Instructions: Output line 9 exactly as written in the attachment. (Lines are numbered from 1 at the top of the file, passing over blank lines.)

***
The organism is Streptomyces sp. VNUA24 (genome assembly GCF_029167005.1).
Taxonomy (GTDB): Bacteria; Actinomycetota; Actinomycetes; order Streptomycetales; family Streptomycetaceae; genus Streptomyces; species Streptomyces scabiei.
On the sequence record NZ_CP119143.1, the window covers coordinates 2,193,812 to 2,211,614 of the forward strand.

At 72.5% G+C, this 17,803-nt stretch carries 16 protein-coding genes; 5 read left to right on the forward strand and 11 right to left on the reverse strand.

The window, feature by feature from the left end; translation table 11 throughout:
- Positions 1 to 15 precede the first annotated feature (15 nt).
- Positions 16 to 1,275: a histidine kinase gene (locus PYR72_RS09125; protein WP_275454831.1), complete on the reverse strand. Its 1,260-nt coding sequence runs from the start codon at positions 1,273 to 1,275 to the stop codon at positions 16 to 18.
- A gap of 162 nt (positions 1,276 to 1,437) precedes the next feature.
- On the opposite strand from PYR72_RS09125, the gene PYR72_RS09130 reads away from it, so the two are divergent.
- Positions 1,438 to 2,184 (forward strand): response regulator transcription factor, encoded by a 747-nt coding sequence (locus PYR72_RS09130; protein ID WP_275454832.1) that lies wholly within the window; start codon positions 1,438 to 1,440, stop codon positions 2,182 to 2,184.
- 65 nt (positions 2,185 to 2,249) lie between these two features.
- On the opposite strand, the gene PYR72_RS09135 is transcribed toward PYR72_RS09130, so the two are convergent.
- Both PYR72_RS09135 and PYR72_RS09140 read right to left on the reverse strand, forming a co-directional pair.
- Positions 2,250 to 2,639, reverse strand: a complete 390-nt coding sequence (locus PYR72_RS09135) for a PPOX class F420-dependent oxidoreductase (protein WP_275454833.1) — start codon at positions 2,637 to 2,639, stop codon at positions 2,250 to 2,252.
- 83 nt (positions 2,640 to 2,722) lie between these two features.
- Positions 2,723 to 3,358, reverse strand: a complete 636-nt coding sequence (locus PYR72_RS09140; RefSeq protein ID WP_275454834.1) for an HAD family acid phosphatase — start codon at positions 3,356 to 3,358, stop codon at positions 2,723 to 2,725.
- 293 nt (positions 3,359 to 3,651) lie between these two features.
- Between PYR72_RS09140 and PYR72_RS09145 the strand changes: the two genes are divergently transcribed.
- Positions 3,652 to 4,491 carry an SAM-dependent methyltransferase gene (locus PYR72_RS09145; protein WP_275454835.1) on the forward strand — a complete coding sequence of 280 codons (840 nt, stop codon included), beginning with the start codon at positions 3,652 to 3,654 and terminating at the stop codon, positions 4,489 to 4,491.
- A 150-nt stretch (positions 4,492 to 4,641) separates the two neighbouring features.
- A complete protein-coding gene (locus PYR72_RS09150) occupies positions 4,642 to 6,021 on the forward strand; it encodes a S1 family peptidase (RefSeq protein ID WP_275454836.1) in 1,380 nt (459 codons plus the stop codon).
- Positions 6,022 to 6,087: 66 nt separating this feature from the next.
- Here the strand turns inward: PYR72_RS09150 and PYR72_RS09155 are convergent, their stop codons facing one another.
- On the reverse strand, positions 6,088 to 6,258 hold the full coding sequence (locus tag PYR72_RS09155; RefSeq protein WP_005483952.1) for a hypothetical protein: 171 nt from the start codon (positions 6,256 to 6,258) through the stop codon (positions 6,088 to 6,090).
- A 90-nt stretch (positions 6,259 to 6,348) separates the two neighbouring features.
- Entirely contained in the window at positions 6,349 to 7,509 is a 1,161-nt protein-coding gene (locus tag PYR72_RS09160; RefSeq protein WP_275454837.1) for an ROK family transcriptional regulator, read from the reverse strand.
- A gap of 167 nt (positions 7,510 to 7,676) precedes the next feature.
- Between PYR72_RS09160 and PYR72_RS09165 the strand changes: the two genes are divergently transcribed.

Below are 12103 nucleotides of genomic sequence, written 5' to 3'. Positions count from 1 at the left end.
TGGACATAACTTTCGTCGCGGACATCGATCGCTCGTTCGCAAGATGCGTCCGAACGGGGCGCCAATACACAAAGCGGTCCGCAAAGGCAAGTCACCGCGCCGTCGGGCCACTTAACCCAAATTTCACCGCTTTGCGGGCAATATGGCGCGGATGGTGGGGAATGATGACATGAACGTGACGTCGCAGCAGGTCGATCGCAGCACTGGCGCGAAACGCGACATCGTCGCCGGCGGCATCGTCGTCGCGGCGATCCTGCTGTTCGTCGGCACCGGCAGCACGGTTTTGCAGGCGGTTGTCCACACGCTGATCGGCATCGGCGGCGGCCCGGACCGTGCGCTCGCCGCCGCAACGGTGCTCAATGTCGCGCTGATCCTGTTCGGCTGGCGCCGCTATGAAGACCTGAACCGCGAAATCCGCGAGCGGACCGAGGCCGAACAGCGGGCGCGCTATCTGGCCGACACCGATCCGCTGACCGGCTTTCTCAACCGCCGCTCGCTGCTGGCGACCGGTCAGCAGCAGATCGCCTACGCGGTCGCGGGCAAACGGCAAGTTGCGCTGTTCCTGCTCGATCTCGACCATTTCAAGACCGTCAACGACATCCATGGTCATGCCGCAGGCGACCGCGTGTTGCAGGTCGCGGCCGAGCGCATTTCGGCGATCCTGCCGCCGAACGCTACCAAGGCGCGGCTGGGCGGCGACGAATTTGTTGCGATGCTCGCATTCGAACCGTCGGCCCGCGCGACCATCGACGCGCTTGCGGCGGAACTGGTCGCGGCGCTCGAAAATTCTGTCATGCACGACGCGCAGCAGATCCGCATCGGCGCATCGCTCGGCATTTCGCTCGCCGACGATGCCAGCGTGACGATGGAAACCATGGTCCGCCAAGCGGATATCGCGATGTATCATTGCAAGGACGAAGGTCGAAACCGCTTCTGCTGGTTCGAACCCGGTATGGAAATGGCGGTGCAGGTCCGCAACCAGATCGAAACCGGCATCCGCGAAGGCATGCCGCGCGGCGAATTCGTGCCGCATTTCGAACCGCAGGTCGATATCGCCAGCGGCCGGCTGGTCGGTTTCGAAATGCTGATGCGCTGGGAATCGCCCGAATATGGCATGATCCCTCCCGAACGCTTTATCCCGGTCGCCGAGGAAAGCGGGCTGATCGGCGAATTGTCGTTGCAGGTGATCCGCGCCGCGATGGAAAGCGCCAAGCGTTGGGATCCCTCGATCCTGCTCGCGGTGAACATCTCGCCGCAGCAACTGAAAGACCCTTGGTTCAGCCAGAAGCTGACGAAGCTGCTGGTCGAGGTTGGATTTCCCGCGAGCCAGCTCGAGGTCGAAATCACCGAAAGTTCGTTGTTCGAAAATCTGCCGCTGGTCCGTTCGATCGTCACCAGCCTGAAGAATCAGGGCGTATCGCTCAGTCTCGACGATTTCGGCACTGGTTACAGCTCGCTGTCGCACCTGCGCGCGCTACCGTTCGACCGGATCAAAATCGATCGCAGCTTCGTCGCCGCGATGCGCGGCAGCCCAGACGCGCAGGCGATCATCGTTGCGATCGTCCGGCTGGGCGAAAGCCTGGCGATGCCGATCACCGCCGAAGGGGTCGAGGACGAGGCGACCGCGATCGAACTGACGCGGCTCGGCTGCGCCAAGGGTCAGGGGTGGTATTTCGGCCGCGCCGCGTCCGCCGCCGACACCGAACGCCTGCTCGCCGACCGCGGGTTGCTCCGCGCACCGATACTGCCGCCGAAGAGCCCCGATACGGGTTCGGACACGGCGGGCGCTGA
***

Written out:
- On the opposite strand from PYR72_RS09125, the gene PYR72_RS09130 reads away from it, so the two are divergent.